I am in a partnership on a Cessna 182. I am in Friday Harbor, San Juan Islands WA. I got into the plane before I started lesssons. Having the plane gives a lot of incentive to keep going. Living on an Island the plane is going to make it a lot easier to get to Costco

    Like

    Friday, March 22, 2013 at 22:17

    • That’s awesome Craig. I did spend some time in southern California as I was based at El Toro in the 80s flying Marine A-4s then in San Diego during the 90s flying A-4s and C-9s at Miramar and North Island.

      My photography is a hobby that keeps me busy while I travel. However, I gave up on DSLRs over two years ago due to size and weight and have found a love affair with the Leica M rangefinder.

      In fact I was just invited to the Leica Store in Miami’s grand opening that I attended last night. What a neat event.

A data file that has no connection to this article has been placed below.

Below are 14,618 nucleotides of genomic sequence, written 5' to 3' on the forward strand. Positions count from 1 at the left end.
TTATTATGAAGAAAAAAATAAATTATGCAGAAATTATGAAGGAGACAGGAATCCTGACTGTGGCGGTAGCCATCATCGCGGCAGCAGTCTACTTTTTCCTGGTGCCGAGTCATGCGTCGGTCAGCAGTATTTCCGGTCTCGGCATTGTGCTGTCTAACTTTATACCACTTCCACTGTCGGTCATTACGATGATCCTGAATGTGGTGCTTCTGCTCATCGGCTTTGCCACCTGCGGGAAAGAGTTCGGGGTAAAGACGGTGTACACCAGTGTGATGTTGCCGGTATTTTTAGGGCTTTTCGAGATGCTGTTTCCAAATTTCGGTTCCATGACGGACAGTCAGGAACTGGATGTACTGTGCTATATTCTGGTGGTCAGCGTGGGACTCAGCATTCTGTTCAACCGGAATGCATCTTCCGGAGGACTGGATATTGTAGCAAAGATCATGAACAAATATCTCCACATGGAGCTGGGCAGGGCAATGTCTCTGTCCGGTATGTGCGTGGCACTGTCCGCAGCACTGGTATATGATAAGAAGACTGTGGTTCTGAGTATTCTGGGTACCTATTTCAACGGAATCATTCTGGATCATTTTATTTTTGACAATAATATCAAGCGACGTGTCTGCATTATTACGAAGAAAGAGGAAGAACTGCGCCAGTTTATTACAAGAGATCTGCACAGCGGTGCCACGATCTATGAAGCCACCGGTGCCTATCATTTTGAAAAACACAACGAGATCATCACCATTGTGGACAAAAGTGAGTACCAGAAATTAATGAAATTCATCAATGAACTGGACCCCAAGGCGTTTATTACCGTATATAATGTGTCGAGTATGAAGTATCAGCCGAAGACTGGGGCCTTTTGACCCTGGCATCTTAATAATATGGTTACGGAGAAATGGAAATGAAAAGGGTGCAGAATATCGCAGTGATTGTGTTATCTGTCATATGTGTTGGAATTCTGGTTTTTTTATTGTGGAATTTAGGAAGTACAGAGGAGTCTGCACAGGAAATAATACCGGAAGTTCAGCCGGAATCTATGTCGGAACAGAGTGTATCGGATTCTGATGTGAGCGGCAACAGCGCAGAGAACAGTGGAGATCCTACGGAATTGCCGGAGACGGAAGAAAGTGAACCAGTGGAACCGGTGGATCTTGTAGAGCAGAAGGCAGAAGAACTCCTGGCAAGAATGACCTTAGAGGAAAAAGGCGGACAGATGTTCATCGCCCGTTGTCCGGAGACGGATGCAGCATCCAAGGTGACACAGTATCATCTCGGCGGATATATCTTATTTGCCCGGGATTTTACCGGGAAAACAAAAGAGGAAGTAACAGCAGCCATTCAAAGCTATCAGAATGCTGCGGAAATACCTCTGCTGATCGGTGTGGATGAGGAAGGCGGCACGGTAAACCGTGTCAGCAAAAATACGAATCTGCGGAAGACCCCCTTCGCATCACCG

http://blog.duanepandorf.com/2013/03/22/leica-store-miami-grand-opening/

      Through my travels with my job at Netjets I don’t get to Seattle, Washington area that often. I seem to spend most of my time going up and down the east coast when I’m not traveling overseas.

      I hope you’re enjoying your “retirement” up there in God’s Country. The few times I’ve flown in and out of Whidby Island I could see myself hanging around there.

      Like

      Friday, March 22, 2013 at 22:25

  6. Craig Melvin

    Duane,
    Not fully retired. I have moved on to being a professional boat Captain. I have been up and down the Pacific Coast as Captain an several boats. I have been in every port from Mexico to Alaska. I am now in my six year driving whale tour boats here at Friday Harbor.

    The other realm of photography I dealt with was macro. I was a forensic expert in audio tapes and I would photo the
    magnetic markings on cassette tapes with bellow lenses to see if they were authentic.

    I learn some of this skill working in the flight test program at Lockheed Aircraft on the L-1011 from 1969-1973.
    .

    It has been nice chatting with you. I resume my flight lessons on Monday.

    My email is yachtlover@rockisland.com if you would like to chat more.

    Like

    Saturday, March 23, 2013 at 18:59